Call centers, service programs offer mental health support to veterans, families in crisis

Binghamton Press & Sun-Bulletin

Since 9/11, the Costs of War Project at Brown University estimates 30,177 active military and veterans have died by suicide. In the same timeframe, 7,057 active duty personnel have been killed in military operations.

Marine Corps Sgt. Michael Mead, 32, formerly of Johnson City, died by suicide in 2014. His family shared their story with the Press & Sun-Bulletin/pressconnects.com and hope to raise awareness about suicide risks among military service members and support mental health resources for members of the military.

Although some people decide to commit suicide without giving any warning, the Department of Veterans Affairs highlights the following changes in behavior as red flags or warning signs:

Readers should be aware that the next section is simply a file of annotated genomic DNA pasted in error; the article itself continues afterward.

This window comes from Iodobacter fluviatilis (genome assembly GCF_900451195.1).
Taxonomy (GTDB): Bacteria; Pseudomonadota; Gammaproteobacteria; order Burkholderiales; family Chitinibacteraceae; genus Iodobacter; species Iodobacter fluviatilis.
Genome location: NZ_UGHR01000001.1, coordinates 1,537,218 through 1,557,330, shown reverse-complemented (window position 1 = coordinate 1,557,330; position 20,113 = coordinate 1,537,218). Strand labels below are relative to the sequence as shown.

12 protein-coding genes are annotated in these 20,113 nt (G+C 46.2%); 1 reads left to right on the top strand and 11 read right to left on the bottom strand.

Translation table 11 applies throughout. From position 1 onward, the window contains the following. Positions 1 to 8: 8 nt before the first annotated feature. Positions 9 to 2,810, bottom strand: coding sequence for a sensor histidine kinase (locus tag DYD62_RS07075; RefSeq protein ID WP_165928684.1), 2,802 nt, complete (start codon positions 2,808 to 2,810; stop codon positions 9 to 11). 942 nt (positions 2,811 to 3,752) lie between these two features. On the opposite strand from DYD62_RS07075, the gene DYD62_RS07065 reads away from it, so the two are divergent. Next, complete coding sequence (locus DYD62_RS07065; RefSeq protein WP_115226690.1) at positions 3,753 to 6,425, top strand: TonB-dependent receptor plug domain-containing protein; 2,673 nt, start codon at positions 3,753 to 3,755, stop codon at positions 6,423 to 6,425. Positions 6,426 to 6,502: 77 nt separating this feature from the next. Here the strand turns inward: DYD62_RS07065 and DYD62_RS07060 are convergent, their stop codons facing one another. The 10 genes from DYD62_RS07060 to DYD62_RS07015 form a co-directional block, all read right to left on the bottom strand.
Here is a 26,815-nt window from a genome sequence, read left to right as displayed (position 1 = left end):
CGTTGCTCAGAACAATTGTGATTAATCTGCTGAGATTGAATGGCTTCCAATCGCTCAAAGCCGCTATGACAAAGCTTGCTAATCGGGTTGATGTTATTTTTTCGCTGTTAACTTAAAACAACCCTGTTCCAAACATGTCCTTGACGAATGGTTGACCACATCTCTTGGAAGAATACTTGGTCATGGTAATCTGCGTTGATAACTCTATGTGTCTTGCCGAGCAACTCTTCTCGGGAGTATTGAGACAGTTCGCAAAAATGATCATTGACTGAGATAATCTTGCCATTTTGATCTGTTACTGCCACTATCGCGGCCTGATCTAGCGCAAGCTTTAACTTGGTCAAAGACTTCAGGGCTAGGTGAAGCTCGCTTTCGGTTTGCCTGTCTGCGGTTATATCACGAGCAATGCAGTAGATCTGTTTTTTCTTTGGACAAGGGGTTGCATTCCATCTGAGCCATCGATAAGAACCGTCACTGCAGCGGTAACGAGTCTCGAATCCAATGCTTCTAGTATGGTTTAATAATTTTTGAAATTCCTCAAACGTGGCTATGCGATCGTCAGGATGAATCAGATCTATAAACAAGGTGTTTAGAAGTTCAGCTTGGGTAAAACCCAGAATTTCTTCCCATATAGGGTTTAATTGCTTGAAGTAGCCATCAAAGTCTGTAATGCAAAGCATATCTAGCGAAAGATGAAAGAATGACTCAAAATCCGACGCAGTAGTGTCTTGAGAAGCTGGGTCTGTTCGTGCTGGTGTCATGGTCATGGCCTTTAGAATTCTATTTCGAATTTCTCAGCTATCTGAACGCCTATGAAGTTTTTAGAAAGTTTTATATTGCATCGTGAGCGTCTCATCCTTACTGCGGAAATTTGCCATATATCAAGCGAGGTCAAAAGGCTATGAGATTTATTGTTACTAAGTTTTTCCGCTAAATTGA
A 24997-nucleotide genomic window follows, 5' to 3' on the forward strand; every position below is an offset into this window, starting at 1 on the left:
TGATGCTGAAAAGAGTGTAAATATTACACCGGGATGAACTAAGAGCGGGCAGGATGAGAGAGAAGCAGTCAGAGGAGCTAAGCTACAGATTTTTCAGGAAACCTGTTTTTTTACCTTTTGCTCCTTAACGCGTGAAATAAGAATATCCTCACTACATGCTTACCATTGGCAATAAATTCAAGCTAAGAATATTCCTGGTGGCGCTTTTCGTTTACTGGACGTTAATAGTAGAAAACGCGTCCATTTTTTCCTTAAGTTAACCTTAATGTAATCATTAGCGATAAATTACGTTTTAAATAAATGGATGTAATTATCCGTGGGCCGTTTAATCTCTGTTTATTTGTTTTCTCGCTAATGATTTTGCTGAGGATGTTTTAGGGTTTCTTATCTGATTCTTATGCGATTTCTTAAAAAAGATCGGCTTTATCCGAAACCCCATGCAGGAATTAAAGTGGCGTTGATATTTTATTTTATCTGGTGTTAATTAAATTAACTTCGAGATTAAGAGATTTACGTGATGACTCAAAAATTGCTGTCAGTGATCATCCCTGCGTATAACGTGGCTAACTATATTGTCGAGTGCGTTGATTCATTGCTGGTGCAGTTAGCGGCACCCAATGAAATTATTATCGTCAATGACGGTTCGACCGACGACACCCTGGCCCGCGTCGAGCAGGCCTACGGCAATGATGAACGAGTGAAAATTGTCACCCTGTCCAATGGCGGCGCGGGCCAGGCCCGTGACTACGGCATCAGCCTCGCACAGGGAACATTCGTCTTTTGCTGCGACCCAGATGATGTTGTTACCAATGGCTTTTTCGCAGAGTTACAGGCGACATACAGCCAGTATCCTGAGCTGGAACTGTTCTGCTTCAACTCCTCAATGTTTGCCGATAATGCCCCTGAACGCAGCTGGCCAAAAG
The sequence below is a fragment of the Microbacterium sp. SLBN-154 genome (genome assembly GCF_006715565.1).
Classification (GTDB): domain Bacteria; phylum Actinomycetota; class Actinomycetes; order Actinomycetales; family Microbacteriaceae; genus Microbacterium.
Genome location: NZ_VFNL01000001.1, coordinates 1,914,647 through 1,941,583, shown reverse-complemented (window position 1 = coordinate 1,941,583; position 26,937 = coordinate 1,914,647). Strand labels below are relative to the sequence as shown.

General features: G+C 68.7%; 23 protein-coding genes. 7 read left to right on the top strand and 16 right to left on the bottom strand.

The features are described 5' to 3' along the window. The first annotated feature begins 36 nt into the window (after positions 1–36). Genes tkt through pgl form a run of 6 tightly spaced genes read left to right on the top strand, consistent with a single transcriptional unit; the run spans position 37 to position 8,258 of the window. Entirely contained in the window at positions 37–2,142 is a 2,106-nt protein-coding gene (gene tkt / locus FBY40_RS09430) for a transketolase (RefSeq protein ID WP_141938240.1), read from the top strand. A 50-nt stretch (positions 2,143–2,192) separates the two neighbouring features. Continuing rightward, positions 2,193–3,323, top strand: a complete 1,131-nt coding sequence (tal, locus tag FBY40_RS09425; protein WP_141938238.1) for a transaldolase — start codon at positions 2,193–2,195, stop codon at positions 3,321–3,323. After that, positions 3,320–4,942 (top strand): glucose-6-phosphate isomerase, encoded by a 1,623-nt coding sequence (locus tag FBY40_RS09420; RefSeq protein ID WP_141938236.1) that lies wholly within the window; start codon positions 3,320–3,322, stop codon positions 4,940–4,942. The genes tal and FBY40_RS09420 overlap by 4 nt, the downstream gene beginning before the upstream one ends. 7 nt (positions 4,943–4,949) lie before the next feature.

• Anxiety, agitation, sleeplessness, mood swings.
  • Intense anger and irritability.
  • Engaging in risky behaviors without thinking of the potential consequences.
  • Increasing alcohol or drug use.
  • Withdrawing from family and friends.
  • Talking about ending their life.
  • Feelings of hopelessness and loss of purpose (“no reason to live”), which may not be noticeable by outsiders.

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Service members and veterans who are in crisis or having thoughts of suicide and those who know a service member or veteran in crisis can find support at the following: